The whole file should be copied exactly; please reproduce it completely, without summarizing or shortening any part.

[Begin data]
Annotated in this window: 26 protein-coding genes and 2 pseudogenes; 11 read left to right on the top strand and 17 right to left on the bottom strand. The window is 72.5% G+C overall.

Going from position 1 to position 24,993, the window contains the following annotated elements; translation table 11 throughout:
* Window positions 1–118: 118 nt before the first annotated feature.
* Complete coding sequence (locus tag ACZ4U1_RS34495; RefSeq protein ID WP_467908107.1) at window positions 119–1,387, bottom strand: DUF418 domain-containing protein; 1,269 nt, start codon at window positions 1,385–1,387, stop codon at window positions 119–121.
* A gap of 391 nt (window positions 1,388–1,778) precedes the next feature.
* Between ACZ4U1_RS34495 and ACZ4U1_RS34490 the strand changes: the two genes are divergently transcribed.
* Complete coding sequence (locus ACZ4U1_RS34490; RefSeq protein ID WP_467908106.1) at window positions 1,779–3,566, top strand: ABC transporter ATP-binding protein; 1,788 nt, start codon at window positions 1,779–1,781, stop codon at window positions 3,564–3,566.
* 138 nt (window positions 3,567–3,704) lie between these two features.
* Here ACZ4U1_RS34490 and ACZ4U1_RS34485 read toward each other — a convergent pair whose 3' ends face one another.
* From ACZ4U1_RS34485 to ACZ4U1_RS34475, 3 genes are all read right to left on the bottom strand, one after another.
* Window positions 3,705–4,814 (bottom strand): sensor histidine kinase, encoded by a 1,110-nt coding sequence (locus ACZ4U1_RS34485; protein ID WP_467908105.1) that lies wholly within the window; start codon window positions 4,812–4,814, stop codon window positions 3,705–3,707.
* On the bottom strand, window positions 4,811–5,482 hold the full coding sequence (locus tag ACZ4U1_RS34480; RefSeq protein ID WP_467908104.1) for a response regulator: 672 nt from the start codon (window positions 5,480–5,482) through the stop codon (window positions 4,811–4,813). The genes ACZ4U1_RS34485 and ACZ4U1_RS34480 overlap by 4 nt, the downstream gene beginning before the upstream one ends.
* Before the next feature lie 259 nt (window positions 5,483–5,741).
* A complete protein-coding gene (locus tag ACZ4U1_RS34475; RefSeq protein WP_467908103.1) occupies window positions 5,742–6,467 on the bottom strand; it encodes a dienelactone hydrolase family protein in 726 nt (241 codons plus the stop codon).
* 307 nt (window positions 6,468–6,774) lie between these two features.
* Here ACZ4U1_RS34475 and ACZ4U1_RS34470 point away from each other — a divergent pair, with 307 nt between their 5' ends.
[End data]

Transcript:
Annotated in this window: 26 protein-coding genes and 2 pseudogenes; 11 read left to right on the top strand and 17 right to left on the bottom strand. The window is 72.5% G+C overall.

Going from position 1 to position 24,993, the window contains the following annotated elements; translation table 11 throughout:
* Window positions 1–118: 118 nt before the first annotated feature.
* Complete coding sequence (locus tag ACZ4U1_RS34495; RefSeq protein ID WP_467908107.1) at window positions 119–1,387, bottom strand: DUF418 domain-containing protein; 1,269 nt, start codon at window positions 1,385–1,387, stop codon at window positions 119–121.
* A gap of 391 nt (window positions 1,388–1,778) precedes the next feature.
* Between ACZ4U1_RS34495 and ACZ4U1_RS34490 the strand changes: the two genes are divergently transcribed.
* Complete coding sequence (locus ACZ4U1_RS34490; RefSeq protein ID WP_467908106.1) at window positions 1,779–3,566, top strand: ABC transporter ATP-binding protein; 1,788 nt, start codon at window positions 1,779–1,781, stop codon at window positions 3,564–3,566.
* 138 nt (window positions 3,567–3,704) lie between these two features.
* Here ACZ4U1_RS34490 and ACZ4U1_RS34485 read toward each other — a convergent pair whose 3' ends face one another.
* From ACZ4U1_RS34485 to ACZ4U1_RS34475, 3 genes are all read right to left on the bottom strand, one after another.
* Window positions 3,705–4,814 (bottom strand): sensor histidine kinase, encoded by a 1,110-nt coding sequence (locus ACZ4U1_RS34485; protein ID WP_467908105.1) that lies wholly within the window; start codon window positions 4,812–4,814, stop codon window positions 3,705–3,707.
* On the bottom strand, window positions 4,811–5,482 hold the full coding sequence (locus tag ACZ4U1_RS34480; RefSeq protein ID WP_467908104.1) for a response regulator: 672 nt from the start codon (window positions 5,480–5,482) through the stop codon (window positions 4,811–4,813). The genes ACZ4U1_RS34485 and ACZ4U1_RS34480 overlap by 4 nt, the downstream gene beginning before the upstream one ends.
* Before the next feature lie 259 nt (window positions 5,483–5,741).
* A complete protein-coding gene (locus tag ACZ4U1_RS34475; RefSeq protein WP_467908103.1) occupies window positions 5,742–6,467 on the bottom strand; it encodes a dienelactone hydrolase family protein in 726 nt (241 codons plus the stop codon).
* 307 nt (window positions 6,468–6,774) lie between these two features.
* Here ACZ4U1_RS34475 and ACZ4U1_RS34470 point away from each other — a divergent pair, with 307 nt between their 5' ends.